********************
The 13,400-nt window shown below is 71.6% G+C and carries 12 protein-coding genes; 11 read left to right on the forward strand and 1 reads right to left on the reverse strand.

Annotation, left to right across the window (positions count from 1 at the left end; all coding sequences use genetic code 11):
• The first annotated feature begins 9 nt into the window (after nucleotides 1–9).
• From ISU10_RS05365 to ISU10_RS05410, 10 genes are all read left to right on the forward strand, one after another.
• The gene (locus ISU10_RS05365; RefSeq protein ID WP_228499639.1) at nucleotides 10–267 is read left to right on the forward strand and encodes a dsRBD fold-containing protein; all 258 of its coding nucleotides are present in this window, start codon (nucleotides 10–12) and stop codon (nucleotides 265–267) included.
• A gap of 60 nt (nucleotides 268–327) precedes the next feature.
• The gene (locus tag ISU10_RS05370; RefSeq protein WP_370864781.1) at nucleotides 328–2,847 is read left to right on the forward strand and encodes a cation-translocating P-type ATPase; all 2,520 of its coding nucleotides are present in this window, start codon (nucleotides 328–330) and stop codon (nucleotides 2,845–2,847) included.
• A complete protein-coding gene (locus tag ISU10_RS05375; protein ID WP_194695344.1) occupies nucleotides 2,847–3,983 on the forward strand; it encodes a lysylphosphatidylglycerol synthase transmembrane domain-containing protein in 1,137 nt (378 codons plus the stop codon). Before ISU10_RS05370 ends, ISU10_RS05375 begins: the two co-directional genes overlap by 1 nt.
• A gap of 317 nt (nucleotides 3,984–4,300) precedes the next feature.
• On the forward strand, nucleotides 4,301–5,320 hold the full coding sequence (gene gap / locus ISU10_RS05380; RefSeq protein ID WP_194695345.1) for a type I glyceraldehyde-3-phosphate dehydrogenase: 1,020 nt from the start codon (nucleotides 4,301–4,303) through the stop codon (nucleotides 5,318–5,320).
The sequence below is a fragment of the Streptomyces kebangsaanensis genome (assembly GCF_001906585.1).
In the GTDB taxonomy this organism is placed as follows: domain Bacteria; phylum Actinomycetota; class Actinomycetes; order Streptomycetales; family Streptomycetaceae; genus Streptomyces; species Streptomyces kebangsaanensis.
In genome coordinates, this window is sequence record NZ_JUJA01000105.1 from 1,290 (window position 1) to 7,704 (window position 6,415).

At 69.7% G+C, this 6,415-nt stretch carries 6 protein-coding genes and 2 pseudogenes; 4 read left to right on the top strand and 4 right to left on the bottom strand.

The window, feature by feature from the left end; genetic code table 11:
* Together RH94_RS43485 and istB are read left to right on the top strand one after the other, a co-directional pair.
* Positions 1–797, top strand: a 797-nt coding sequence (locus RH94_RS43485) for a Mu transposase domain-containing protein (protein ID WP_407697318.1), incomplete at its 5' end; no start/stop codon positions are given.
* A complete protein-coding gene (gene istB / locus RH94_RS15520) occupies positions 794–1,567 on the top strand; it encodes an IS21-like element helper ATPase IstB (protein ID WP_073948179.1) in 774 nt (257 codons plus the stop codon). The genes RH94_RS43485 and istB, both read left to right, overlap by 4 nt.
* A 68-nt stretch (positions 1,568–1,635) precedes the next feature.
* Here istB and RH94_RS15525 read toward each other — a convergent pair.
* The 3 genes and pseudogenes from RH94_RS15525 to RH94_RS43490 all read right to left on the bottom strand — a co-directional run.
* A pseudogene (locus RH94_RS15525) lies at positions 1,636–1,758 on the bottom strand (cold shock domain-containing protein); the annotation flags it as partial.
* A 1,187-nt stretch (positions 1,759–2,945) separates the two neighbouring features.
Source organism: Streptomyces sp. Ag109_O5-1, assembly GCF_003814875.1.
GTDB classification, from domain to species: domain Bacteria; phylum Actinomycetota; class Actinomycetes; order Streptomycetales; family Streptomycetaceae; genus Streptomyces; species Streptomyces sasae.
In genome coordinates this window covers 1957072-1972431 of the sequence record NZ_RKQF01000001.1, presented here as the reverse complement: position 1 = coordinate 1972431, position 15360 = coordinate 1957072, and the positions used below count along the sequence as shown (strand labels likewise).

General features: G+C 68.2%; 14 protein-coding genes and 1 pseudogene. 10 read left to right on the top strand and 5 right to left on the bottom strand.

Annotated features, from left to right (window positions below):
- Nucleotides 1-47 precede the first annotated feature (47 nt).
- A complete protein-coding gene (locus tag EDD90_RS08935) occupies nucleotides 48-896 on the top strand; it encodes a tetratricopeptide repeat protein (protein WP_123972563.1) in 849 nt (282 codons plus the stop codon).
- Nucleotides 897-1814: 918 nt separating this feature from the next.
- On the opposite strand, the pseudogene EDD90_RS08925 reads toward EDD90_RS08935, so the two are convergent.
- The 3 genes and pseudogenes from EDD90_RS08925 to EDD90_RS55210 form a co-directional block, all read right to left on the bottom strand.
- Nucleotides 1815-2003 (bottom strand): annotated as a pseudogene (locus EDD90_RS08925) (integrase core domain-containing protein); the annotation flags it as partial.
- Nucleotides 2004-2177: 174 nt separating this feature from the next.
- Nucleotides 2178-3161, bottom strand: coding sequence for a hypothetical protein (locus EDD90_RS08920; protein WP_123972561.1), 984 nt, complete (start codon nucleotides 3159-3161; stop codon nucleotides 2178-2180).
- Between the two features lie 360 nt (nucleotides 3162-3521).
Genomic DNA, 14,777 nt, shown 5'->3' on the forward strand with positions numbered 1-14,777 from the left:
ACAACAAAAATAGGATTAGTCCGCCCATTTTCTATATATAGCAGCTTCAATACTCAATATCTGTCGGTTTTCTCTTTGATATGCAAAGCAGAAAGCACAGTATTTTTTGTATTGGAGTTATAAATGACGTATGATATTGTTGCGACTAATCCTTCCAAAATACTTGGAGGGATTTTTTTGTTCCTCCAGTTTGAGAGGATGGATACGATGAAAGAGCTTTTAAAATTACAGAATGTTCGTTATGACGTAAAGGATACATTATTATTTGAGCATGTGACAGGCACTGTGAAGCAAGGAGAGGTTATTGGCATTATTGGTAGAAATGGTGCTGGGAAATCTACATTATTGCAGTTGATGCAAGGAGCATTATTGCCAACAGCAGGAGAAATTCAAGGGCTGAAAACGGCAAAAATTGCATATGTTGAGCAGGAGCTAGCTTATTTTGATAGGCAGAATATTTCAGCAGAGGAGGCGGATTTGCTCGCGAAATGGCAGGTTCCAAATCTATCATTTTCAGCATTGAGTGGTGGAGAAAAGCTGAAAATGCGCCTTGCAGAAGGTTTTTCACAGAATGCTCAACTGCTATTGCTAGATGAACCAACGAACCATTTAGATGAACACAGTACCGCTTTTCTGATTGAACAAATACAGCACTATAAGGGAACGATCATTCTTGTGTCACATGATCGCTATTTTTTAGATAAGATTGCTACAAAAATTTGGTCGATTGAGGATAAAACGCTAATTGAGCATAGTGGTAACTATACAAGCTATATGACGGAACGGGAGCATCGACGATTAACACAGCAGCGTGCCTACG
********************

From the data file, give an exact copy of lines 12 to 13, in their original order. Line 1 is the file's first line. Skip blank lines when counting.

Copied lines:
In the GTDB taxonomy this organism is placed as follows: domain Bacteria; phylum Actinomycetota; class Actinomycetes; order Streptomycetales; family Streptomycetaceae; genus Streptomyces; species Streptomyces kebangsaanensis.
In genome coordinates, this window is sequence record NZ_JUJA01000105.1 from 1,290 (window position 1) to 7,704 (window position 6,415).